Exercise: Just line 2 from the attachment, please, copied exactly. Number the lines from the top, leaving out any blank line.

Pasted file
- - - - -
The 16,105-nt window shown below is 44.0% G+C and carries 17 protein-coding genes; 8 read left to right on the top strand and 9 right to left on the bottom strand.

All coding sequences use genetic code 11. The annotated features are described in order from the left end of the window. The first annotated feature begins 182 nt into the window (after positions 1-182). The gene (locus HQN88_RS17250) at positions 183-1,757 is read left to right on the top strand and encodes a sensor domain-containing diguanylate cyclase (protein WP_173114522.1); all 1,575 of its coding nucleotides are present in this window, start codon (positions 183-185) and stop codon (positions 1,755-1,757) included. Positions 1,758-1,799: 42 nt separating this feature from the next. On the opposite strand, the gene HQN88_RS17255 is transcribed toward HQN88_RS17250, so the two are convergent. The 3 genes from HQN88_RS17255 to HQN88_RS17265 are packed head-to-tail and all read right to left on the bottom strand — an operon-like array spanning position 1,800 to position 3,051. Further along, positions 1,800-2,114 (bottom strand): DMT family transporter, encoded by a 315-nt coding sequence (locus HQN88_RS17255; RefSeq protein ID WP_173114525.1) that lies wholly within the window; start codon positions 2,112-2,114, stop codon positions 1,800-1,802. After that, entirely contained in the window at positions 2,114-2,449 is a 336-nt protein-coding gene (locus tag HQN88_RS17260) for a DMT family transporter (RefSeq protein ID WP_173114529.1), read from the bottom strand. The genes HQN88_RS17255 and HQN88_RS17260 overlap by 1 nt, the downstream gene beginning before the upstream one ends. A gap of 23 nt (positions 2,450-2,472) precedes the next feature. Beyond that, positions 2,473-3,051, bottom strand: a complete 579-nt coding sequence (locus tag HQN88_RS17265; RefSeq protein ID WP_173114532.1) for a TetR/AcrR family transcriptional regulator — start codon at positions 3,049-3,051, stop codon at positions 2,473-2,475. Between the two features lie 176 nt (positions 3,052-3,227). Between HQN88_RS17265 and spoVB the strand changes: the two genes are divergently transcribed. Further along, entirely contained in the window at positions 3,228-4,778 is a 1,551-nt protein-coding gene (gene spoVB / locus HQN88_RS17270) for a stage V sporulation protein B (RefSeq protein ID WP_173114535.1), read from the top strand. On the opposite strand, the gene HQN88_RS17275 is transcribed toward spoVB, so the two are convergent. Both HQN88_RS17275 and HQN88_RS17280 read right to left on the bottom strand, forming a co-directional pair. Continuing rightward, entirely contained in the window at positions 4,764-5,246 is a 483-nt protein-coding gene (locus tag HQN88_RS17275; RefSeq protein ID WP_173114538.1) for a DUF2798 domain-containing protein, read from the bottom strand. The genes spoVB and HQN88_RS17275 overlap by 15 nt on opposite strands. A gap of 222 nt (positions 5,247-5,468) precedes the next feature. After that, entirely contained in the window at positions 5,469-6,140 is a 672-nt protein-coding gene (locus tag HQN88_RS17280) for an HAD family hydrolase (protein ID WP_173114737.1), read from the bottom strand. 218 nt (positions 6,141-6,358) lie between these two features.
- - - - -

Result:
All coding sequences use genetic code 11. The annotated features are described in order from the left end of the window. The first annotated feature begins 182 nt into the window (after positions 1-182). The gene (locus HQN88_RS17250) at positions 183-1,757 is read left to right on the top strand and encodes a sensor domain-containing diguanylate cyclase (protein WP_173114522.1); all 1,575 of its coding nucleotides are present in this window, start codon (positions 183-185) and stop codon (positions 1,755-1,757) included. Positions 1,758-1,799: 42 nt separating this feature from the next. On the opposite strand, the gene HQN88_RS17255 is transcribed toward HQN88_RS17250, so the two are convergent. The 3 genes from HQN88_RS17255 to HQN88_RS17265 are packed head-to-tail and all read right to left on the bottom strand — an operon-like array spanning position 1,800 to position 3,051. Further along, positions 1,800-2,114 (bottom strand): DMT family transporter, encoded by a 315-nt coding sequence (locus HQN88_RS17255; RefSeq protein ID WP_173114525.1) that lies wholly within the window; start codon positions 2,112-2,114, stop codon positions 1,800-1,802. After that, entirely contained in the window at positions 2,114-2,449 is a 336-nt protein-coding gene (locus tag HQN88_RS17260) for a DMT family transporter (RefSeq protein ID WP_173114529.1), read from the bottom strand. The genes HQN88_RS17255 and HQN88_RS17260 overlap by 1 nt, the downstream gene beginning before the upstream one ends. A gap of 23 nt (positions 2,450-2,472) precedes the next feature. Beyond that, positions 2,473-3,051, bottom strand: a complete 579-nt coding sequence (locus tag HQN88_RS17265; RefSeq protein ID WP_173114532.1) for a TetR/AcrR family transcriptional regulator — start codon at positions 3,049-3,051, stop codon at positions 2,473-2,475. Between the two features lie 176 nt (positions 3,052-3,227). Between HQN88_RS17265 and spoVB the strand changes: the two genes are divergently transcribed. Further along, entirely contained in the window at positions 3,228-4,778 is a 1,551-nt protein-coding gene (gene spoVB / locus HQN88_RS17270) for a stage V sporulation protein B (RefSeq protein ID WP_173114535.1), read from the top strand. On the opposite strand, the gene HQN88_RS17275 is transcribed toward spoVB, so the two are convergent. Both HQN88_RS17275 and HQN88_RS17280 read right to left on the bottom strand, forming a co-directional pair. Continuing rightward, entirely contained in the window at positions 4,764-5,246 is a 483-nt protein-coding gene (locus tag HQN88_RS17275; RefSeq protein ID WP_173114538.1) for a DUF2798 domain-containing protein, read from the bottom strand. The genes spoVB and HQN88_RS17275 overlap by 15 nt on opposite strands. A gap of 222 nt (positions 5,247-5,468) precedes the next feature. After that, entirely contained in the window at positions 5,469-6,140 is a 672-nt protein-coding gene (locus tag HQN88_RS17280) for an HAD family hydrolase (protein ID WP_173114737.1), read from the bottom strand. 218 nt (positions 6,141-6,358) lie between these two features.